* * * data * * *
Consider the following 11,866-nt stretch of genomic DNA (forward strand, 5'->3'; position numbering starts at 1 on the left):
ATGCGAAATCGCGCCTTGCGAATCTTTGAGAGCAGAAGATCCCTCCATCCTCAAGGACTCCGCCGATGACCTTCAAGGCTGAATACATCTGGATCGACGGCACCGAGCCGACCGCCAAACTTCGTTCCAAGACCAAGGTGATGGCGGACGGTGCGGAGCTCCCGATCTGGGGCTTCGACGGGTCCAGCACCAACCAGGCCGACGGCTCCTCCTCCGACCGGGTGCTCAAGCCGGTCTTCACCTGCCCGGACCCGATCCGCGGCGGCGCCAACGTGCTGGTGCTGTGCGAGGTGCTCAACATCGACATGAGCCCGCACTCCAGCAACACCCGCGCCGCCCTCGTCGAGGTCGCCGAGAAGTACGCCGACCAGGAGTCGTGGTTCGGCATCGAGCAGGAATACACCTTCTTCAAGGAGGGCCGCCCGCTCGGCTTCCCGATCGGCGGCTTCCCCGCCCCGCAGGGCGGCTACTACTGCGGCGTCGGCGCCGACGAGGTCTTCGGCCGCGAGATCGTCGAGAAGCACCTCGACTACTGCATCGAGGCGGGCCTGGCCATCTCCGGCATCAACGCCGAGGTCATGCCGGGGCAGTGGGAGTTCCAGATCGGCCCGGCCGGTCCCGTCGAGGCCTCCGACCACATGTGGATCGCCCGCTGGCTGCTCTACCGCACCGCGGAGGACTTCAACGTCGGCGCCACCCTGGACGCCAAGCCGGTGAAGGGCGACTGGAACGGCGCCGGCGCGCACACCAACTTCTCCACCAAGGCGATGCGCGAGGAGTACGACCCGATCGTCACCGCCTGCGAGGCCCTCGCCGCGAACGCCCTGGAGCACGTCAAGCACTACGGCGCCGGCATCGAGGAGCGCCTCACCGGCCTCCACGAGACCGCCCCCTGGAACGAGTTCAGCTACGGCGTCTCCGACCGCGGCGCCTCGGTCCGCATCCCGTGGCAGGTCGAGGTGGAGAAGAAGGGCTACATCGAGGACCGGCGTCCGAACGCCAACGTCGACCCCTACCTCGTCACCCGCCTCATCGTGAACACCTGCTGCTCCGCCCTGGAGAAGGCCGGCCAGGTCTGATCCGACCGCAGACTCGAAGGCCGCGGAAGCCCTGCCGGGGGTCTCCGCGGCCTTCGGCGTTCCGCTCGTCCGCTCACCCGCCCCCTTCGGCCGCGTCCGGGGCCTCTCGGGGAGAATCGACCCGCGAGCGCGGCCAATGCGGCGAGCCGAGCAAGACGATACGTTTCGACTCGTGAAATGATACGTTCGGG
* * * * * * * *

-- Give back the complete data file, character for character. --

Consider the following 11,866-nt stretch of genomic DNA (forward strand, 5'->3'; position numbering starts at 1 on the left):
ATGCGAAATCGCGCCTTGCGAATCTTTGAGAGCAGAAGATCCCTCCATCCTCAAGGACTCCGCCGATGACCTTCAAGGCTGAATACATCTGGATCGACGGCACCGAGCCGACCGCCAAACTTCGTTCCAAGACCAAGGTGATGGCGGACGGTGCGGAGCTCCCGATCTGGGGCTTCGACGGGTCCAGCACCAACCAGGCCGACGGCTCCTCCTCCGACCGGGTGCTCAAGCCGGTCTTCACCTGCCCGGACCCGATCCGCGGCGGCGCCAACGTGCTGGTGCTGTGCGAGGTGCTCAACATCGACATGAGCCCGCACTCCAGCAACACCCGCGCCGCCCTCGTCGAGGTCGCCGAGAAGTACGCCGACCAGGAGTCGTGGTTCGGCATCGAGCAGGAATACACCTTCTTCAAGGAGGGCCGCCCGCTCGGCTTCCCGATCGGCGGCTTCCCCGCCCCGCAGGGCGGCTACTACTGCGGCGTCGGCGCCGACGAGGTCTTCGGCCGCGAGATCGTCGAGAAGCACCTCGACTACTGCATCGAGGCGGGCCTGGCCATCTCCGGCATCAACGCCGAGGTCATGCCGGGGCAGTGGGAGTTCCAGATCGGCCCGGCCGGTCCCGTCGAGGCCTCCGACCACATGTGGATCGCCCGCTGGCTGCTCTACCGCACCGCGGAGGACTTCAACGTCGGCGCCACCCTGGACGCCAAGCCGGTGAAGGGCGACTGGAACGGCGCCGGCGCGCACACCAACTTCTCCACCAAGGCGATGCGCGAGGAGTACGACCCGATCGTCACCGCCTGCGAGGCCCTCGCCGCGAACGCCCTGGAGCACGTCAAGCACTACGGCGCCGGCATCGAGGAGCGCCTCACCGGCCTCCACGAGACCGCCCCCTGGAACGAGTTCAGCTACGGCGTCTCCGACCGCGGCGCCTCGGTCCGCATCCCGTGGCAGGTCGAGGTGGAGAAGAAGGGCTACATCGAGGACCGGCGTCCGAACGCCAACGTCGACCCCTACCTCGTCACCCGCCTCATCGTGAACACCTGCTGCTCCGCCCTGGAGAAGGCCGGCCAGGTCTGATCCGACCGCAGACTCGAAGGCCGCGGAAGCCCTGCCGGGGGTCTCCGCGGCCTTCGGCGTTCCGCTCGTCCGCTCACCCGCCCCCTTCGGCCGCGTCCGGGGCCTCTCGGGGAGAATCGACCCGCGAGCGCGGCCAATGCGGCGAGCCGAGCAAGACGATACGTTTCGACTCGTGAAATGATACGTTCGGG